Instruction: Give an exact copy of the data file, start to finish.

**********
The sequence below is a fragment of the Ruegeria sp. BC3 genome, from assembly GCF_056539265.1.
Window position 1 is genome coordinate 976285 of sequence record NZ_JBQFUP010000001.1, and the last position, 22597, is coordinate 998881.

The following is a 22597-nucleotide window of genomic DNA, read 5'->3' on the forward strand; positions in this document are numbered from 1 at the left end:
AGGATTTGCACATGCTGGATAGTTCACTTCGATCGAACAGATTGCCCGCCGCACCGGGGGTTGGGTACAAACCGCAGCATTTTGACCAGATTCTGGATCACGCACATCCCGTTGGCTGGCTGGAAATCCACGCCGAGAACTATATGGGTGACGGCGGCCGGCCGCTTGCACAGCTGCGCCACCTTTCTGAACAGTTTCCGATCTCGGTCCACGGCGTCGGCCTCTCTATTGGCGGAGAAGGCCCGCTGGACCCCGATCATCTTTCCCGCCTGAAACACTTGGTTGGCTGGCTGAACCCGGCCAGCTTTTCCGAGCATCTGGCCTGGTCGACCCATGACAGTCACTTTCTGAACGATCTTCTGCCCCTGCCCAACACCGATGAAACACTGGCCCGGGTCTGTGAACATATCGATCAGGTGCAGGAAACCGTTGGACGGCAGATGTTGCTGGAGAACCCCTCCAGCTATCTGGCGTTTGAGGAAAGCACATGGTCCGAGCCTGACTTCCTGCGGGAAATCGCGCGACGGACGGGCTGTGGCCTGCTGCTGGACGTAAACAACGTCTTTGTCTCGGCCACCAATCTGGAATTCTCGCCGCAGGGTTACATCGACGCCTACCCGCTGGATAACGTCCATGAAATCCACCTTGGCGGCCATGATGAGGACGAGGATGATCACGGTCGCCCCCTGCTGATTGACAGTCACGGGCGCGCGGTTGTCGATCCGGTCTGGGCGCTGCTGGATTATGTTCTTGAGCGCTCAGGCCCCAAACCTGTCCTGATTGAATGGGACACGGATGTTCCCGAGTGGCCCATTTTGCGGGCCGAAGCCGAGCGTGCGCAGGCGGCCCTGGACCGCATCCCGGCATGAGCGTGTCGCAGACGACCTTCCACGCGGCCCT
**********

The sequence below is a fragment of the Ruegeria sp. BC3 genome, from assembly GCF_056539265.1.
Window position 1 is genome coordinate 976285 of sequence record NZ_JBQFUP010000001.1, and the last position, 22597, is coordinate 998881.

The following is a 22597-nucleotide window of genomic DNA, read 5'->3' on the forward strand; positions in this document are numbered from 1 at the left end:
AGGATTTGCACATGCTGGATAGTTCACTTCGATCGAACAGATTGCCCGCCGCACCGGGGGTTGGGTACAAACCGCAGCATTTTGACCAGATTCTGGATCACGCACATCCCGTTGGCTGGCTGGAAATCCACGCCGAGAACTATATGGGTGACGGCGGCCGGCCGCTTGCACAGCTGCGCCACCTTTCTGAACAGTTTCCGATCTCGGTCCACGGCGTCGGCCTCTCTATTGGCGGAGAAGGCCCGCTGGACCCCGATCATCTTTCCCGCCTGAAACACTTGGTTGGCTGGCTGAACCCGGCCAGCTTTTCCGAGCATCTGGCCTGGTCGACCCATGACAGTCACTTTCTGAACGATCTTCTGCCCCTGCCCAACACCGATGAAACACTGGCCCGGGTCTGTGAACATATCGATCAGGTGCAGGAAACCGTTGGACGGCAGATGTTGCTGGAGAACCCCTCCAGCTATCTGGCGTTTGAGGAAAGCACATGGTCCGAGCCTGACTTCCTGCGGGAAATCGCGCGACGGACGGGCTGTGGCCTGCTGCTGGACGTAAACAACGTCTTTGTCTCGGCCACCAATCTGGAATTCTCGCCGCAGGGTTACATCGACGCCTACCCGCTGGATAACGTCCATGAAATCCACCTTGGCGGCCATGATGAGGACGAGGATGATCACGGTCGCCCCCTGCTGATTGACAGTCACGGGCGCGCGGTTGTCGATCCGGTCTGGGCGCTGCTGGATTATGTTCTTGAGCGCTCAGGCCCCAAACCTGTCCTGATTGAATGGGACACGGATGTTCCCGAGTGGCCCATTTTGCGGGCCGAAGCCGAGCGTGCGCAGGCGGCCCTGGACCGCATCCCGGCATGAGCGTGTCGCAGACGACCTTCCACGCGGCCCT